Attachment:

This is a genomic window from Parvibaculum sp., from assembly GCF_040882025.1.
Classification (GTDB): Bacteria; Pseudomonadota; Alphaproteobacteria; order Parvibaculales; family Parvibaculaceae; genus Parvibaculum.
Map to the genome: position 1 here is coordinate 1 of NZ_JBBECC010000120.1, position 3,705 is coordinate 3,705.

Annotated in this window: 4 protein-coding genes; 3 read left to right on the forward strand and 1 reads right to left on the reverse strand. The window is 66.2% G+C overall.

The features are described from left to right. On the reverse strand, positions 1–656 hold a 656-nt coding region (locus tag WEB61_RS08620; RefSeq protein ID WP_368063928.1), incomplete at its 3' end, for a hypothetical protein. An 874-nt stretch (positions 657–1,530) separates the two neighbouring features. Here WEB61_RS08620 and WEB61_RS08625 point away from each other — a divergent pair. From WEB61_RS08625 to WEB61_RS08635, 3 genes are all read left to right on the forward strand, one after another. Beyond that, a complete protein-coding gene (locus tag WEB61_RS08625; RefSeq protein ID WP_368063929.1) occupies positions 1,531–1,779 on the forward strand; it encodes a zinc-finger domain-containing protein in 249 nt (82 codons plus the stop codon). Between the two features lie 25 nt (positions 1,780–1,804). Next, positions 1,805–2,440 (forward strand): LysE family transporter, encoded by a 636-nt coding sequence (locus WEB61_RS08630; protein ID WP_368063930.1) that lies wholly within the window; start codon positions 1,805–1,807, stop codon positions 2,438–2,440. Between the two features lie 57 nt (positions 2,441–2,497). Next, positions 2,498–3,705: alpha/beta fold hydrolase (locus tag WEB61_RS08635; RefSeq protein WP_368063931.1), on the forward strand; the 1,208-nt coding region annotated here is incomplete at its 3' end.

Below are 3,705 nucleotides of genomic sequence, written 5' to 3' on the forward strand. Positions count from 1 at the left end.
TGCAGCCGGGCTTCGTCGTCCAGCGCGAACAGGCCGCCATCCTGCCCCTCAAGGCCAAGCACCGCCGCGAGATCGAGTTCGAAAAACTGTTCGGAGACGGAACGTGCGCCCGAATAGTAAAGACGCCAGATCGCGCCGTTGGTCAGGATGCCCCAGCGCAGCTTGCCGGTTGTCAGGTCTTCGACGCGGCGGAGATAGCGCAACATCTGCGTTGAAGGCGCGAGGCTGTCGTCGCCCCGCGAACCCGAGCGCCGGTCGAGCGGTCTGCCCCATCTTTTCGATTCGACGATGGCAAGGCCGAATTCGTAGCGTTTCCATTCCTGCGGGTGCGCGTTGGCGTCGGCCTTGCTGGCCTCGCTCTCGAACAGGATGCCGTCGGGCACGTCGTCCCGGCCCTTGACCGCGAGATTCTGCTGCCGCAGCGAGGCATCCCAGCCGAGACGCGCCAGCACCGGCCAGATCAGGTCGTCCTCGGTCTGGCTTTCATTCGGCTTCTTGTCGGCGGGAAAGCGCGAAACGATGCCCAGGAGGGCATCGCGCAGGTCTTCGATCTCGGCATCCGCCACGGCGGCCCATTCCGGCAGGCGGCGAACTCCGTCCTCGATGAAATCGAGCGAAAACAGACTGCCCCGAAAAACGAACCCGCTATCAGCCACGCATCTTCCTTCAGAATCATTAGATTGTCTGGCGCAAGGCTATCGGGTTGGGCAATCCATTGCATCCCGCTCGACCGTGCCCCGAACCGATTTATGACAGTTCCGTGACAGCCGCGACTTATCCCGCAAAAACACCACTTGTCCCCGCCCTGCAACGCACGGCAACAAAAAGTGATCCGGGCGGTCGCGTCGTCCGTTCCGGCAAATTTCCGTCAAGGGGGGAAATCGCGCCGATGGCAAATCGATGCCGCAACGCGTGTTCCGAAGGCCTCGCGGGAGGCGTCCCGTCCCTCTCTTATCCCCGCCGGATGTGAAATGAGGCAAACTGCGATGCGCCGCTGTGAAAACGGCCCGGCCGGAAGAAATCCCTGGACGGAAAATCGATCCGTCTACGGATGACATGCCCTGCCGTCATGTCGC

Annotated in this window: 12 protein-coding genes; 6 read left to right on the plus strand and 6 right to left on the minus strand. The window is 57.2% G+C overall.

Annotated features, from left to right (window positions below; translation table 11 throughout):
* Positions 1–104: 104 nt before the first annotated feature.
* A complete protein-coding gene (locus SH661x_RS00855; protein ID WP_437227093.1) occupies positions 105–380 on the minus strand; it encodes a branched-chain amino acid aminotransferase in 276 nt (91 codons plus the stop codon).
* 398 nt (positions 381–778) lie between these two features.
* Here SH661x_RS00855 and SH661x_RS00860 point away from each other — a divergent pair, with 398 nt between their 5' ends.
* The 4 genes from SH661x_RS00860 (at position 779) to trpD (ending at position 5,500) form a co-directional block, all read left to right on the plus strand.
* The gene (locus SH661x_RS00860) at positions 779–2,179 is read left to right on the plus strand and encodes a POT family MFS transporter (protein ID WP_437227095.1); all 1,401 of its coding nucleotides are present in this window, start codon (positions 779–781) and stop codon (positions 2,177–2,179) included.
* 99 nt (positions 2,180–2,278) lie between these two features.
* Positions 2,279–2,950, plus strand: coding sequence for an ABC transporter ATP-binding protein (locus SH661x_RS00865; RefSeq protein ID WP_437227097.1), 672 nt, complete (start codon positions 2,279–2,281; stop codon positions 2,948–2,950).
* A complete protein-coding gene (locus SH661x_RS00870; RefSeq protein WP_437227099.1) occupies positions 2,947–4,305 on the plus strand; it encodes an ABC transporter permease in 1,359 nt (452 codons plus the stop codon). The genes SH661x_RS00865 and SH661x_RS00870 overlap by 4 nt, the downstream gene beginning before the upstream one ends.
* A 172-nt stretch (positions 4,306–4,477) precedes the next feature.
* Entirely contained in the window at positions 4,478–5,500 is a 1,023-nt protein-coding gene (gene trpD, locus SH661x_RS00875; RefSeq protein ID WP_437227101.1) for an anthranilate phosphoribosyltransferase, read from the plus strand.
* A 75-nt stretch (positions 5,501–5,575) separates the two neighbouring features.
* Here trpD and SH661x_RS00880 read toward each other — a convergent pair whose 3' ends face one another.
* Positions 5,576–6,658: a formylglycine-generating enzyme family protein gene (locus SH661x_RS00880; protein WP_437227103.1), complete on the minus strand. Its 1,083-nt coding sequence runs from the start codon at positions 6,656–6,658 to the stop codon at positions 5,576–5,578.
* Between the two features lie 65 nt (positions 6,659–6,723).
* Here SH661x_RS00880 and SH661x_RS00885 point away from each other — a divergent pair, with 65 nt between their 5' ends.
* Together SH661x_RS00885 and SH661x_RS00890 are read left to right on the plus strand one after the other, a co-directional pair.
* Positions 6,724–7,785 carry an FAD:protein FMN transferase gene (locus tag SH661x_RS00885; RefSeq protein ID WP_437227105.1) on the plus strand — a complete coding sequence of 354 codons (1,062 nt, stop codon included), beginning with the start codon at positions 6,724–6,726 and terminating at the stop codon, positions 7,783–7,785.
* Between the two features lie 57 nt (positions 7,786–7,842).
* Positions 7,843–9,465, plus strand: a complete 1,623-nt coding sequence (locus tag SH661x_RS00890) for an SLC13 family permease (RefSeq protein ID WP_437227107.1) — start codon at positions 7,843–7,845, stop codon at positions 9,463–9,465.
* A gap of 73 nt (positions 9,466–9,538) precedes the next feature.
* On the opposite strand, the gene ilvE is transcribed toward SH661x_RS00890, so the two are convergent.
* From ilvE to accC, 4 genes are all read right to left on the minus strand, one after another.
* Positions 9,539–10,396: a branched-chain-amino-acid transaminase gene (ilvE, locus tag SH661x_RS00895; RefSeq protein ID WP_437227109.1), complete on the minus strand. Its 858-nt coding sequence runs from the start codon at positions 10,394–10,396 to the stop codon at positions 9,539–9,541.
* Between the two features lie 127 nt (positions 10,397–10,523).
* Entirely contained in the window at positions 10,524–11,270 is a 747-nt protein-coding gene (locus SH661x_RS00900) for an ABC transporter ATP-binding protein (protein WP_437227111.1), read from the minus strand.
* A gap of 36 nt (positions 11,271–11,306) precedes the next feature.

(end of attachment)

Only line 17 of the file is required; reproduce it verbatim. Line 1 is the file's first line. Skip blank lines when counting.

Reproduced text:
* Positions 2,279–2,950, plus strand: coding sequence for an ABC transporter ATP-binding protein (locus SH661x_RS00865; RefSeq protein ID WP_437227097.1), 672 nt, complete (start codon positions 2,279–2,281; stop codon positions 2,948–2,950).